Introduction: Warm climates of the past—a lesson for the future?

D. J. Lunt, H. Elderfield, R. Pancost, A. Ridgwell, G. L. Foster, A. Haywood, J. Kiehl, N. Sagoo, C. Shields, E. J. Stone, and P. Valdes, Phil. Trans. R. Soc. A. 2013 371 20130146; doi:10.1098/rsta.2013.0146 (published 16 September 2013) open access

An introduction to a special issue related to the Discussion Meeting ‘Warm climates of the past—a lesson for the future?’ compiled and edited by Daniel J. Lunt, Harry Elderfield, Richard Pancost and Andy Ridgwell. It is focussed towards emphasising the potential usefulness of the warm climates of the past. Most of the papers seem (I can't read most of them, as only a few are open access and it seems that even mighty JAMSTEC does not subscribe to Phil Trans) focussed towards understanding the past, but there is also one on climate sensitivity by J. Hansen et al, open access

Precipitation scaling with temperature in warm and cold climates: an analysis of CMIP5 simulations.

Li, G., Harrison, S. P., Bartlein, P. J., Izumi, K., & Prentice, I. C. Geophysical Research Letters. doi:10.1002/grl.50730, open access, 2013.

keywords: CMIP, PMIP, model ensemble, LGM

Abstract, “We investigate the scaling between precipitation and temperature changes in warm and cold climates using six models that have simulated the response to both increased CO2 and Last Glacial Maximum (LGM) boundary conditions. Globally, precipitation increases in warm and decreases in cold climates by between 1.5 to 3%/ ̊C. Precipitation sensitivity to temperature changes are lower over land than ocean and lower over tropical land compared to extratropical land, reflecting the constraint of water availability. The wet tropics get wetter in warm and drier in cold climates, but the changes in dry areas differ among models. Seasonal changes of tropical precipitation in a warmer world also reflect this “rich get richer” syndrome. Precipitation seasonality is decreased in the cold-climate state. The simulated changes in precipitation per degree temperature change are comparable to the observed changes in both the historical period and the LGM.”

Statistical framework for evaluation of climate model simulations by use of climate proxy data from the last millennium

Part 1: Theory, Sundberg, R., A. Moberg and A. Hind, Clim. Past, 8, 1339-1353, open access, doi:10.5194/cp-8-1339-2012, 2012.

Part 2: A pseudo-proxy study addressing the amplitude of solar forcing A. Hind, A. Moberg, and R. Sundberg, Clim. Past, 8, 1355–1365, open access

keywords : last millennium, test statistics, evaluation, detection / attribution

Pseudo-proxy experiment to distinguish between high and low solar forcings from model output run over the Last Millennium

Evaluation of climate models using palaeoclimatic data

Pascale Braconnot, Sandy P. Harrison, Masa Kageyama, Patrick J. Bartlein, Valerie Masson-Delmotte, Ayako Abe-Ouchi, Bette Otto-Bliesner & Yan Zhao, Nature Climate Change 2, 417–424, paywall, doi:10.1038/nclimate1456, 2012

keywords: review/prospective, PMIP, evaluation

Review paper focused on PMIP efforts, displaying relationships between (a) land temperature change and ocean temperature change and (b) global and regional changes and elaborating on how carefullyevaluation ofmodelling of past climates may provide insights / constraints on future climate change.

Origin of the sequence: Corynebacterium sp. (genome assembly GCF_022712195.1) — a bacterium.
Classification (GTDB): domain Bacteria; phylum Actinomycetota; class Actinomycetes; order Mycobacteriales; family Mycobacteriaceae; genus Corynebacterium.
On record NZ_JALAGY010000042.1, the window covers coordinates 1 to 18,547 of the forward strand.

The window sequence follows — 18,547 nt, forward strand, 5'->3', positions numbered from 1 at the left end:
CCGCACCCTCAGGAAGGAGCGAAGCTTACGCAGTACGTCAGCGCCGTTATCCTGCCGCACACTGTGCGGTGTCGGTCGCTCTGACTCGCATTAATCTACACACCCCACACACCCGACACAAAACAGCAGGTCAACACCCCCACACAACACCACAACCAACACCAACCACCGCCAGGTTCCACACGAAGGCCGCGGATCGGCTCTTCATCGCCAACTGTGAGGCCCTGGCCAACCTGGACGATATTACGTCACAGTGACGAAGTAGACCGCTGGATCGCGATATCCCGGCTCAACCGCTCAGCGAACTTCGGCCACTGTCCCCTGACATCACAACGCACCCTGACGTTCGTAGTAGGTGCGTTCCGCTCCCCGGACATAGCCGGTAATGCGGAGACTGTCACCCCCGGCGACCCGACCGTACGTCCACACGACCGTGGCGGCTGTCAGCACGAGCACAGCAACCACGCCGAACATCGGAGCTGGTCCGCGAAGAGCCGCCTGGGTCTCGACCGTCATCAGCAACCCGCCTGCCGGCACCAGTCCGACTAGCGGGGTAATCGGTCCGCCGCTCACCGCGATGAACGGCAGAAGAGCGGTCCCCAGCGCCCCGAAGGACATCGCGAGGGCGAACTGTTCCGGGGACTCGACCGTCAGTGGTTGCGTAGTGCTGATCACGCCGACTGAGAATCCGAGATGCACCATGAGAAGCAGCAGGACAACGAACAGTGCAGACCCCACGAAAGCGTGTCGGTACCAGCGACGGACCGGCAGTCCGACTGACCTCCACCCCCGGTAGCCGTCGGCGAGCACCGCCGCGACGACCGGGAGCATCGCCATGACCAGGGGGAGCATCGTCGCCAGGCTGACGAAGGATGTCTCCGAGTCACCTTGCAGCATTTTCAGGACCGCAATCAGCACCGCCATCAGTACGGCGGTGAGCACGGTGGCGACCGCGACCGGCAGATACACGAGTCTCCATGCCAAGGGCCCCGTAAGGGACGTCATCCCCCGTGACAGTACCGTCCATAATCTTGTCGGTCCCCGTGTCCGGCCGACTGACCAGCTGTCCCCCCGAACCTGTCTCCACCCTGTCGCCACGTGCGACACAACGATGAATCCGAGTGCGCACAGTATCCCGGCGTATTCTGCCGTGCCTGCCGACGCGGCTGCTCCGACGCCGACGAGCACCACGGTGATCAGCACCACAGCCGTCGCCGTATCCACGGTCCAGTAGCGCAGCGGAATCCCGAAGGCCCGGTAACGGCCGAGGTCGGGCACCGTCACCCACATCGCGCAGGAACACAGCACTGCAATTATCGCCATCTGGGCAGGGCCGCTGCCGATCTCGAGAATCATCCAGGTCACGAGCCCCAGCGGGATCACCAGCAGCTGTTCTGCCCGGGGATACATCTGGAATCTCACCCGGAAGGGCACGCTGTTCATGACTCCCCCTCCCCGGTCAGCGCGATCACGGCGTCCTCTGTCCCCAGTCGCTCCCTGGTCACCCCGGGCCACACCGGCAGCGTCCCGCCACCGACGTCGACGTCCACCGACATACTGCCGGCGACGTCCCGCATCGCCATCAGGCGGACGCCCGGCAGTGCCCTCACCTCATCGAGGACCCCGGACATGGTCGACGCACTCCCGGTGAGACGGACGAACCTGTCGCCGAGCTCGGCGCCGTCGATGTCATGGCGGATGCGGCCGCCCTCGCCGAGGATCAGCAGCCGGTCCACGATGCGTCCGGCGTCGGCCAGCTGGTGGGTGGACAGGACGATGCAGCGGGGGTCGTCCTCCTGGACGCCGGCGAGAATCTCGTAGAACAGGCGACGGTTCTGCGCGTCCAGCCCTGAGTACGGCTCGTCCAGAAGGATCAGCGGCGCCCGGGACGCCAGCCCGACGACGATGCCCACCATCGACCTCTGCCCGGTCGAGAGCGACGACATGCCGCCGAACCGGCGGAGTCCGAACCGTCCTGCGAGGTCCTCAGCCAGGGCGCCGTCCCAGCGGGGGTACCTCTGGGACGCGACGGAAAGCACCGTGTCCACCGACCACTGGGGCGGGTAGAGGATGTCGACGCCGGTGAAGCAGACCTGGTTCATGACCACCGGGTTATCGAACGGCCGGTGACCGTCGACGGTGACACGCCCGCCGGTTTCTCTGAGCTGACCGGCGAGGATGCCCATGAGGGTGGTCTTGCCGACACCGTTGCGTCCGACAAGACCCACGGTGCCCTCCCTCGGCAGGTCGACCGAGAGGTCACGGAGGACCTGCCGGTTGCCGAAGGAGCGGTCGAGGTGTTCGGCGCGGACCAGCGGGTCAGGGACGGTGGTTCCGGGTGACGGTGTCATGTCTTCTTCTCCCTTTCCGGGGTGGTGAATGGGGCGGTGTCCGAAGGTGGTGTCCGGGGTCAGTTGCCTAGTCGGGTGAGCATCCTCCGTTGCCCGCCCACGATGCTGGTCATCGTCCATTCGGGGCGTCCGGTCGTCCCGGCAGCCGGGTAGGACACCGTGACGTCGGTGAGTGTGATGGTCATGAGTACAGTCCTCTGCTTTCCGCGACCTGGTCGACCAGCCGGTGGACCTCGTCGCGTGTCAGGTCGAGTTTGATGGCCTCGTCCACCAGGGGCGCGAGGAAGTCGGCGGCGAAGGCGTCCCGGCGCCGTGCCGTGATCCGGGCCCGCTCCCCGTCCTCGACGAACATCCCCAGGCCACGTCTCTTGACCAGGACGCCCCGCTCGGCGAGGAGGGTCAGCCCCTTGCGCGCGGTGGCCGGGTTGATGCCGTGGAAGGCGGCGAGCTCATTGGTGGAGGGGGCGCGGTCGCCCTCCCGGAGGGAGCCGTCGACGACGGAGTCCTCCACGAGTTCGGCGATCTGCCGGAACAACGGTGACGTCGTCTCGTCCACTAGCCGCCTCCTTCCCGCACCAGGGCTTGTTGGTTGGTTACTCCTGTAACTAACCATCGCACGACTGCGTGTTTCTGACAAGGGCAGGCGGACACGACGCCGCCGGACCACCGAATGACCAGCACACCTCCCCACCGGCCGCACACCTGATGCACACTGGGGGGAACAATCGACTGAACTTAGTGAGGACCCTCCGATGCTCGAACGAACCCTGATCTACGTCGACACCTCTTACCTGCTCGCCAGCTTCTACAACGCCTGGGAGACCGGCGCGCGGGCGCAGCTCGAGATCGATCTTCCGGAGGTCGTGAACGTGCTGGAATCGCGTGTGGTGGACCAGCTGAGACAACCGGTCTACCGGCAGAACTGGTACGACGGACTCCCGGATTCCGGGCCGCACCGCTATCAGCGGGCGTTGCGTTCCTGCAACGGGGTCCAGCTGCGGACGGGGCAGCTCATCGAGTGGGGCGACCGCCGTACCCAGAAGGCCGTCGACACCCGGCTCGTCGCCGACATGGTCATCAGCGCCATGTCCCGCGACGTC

Skill and reliability of climate model ensembles at the Last Glacial Maximum and mid-Holocene

J. C. Hargreaves, J. D. Annan1, R. Ohgaito, A. Paul, and A. Abe-Ouchi, Clim. Past, 9, 811–823, open access doi:10.5194/cp-9-811-20132013. and Are paleoclimate model ensembles consistent with the MARGO data synthesis? J. C. Hargreaves, A. Paul, R. Ohgaito, A. Abe-Ouchi, and J. D. Annan Clim. Past, 7, 917–933, open access doi:10.5194/cp-7-917-2011, 2011

keywords: PMIP, LGM, evaluation, temperature (SAT over land, SST for ocean)

Show that PMIP2 and available PMIP3 models are reliable and have skill for air and surface ocean temperatures on broad scales, for the LGM. On the other hand, the MIROC single model ensemble is under-dispersive (a result common for single model ensembles - see Yokohata et al 2010). Additionally the models have no skill and are not reliable for the mid-Holocene interval.

Assessment of the use of current climate patterns to evaluate regional enhanced greenhouse response patterns of climate models

Penny Whetton, Ian Macadam, Janice Bathols, and Julian O’Grady GRL, VOL. 34, L14701, paywall, doi:10.1029/2007GL030025, 2007

keywords: evaluation, CMIP3, regional climate

One of several papers from around 2007-2009, looking for “metrics”. The idea was that if a relationship may be found in the multi-model ensemble between a measurable quantity in the present and a feature of the climate in the future projections, then this may in principle be use to constrain the ensemble. In this study the globe was split into the land-based “Giorgi regions”. The metric is a measure of model similarity. Combining temperature, precipitation and sea level pressure seems to provide the best correlations for future performance both regionally and globally.





[ PMIP3 Wiki Home ] - [ Help! ] - [ Wiki syntax ]

Discussion

Enter your comment. Wiki syntax is allowed:
 
pmip3/wg/p2f/paperseval.txt · Last modified: 2017/02/13 18:09 by jules